Refer to Exercise 16.23. Biologists have noted that in many environments the annual precipitation is not the crucial factor in the survival of many types of foliage; rather, it is the amount of precipitation during the dry season. Repeat Exercises 16.23 and 16.24 using the dry season precipitation in place of the annual precipitation. Are there any differences in your conclusions?
Pyke et al. (2001) describe a study that deals with the floristic composition of lowland tropical forest in the watershed of the Panama Canal. The following variables were measured on 45 plots in five regions: Stems—number of tree stems; Species—number of tree species; Fisher’s alpha and Shannon index (H), which are measures of biodiversity of the foliage; Topography—l 5 level terrain, 2 5 sloping, 3 5 irregular; Age—1 5 secondary forest, 2 5 mature secondary, 3 5 old growth, primary forest; Ppt 5 annual precipitation (mm); PptDry 5 dry season precipitation (mm).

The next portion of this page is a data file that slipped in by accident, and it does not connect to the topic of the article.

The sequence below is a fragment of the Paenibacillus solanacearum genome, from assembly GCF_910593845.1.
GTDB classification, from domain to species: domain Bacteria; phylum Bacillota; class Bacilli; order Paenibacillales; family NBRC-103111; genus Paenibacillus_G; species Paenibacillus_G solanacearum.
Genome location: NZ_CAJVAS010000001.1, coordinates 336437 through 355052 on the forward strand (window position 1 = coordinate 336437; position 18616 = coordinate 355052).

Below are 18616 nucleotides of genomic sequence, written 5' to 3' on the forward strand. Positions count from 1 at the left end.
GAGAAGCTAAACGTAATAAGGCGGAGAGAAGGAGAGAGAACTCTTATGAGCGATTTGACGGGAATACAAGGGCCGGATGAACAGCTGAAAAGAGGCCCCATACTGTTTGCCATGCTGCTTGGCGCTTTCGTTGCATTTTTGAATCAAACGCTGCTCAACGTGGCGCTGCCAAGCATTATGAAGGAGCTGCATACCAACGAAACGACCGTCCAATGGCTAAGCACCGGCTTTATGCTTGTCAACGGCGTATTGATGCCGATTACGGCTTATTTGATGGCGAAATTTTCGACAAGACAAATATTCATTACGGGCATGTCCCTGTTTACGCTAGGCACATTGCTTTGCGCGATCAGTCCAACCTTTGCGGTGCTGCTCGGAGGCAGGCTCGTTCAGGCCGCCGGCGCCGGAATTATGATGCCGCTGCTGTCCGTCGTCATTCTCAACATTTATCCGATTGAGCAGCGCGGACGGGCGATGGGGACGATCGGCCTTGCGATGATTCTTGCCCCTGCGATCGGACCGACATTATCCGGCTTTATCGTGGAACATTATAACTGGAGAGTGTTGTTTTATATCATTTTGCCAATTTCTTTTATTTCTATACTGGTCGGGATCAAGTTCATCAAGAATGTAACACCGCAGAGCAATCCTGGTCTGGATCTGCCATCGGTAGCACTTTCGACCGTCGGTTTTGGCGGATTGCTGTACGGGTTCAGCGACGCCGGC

a. Is there significant evidence of a difference among the three age classifications of the forests relative to their biodiversity as measured by Fisher’s alpha. Use annual precipitation to adjust for differences in the five regions.
b. Provide a grouping of the three age classifications based on their adjusted mean Fisher’s alpha.
c. Using residual plots, evaluate whether the conditions needed to properly answer parts (a) and (b) are valid for this data set.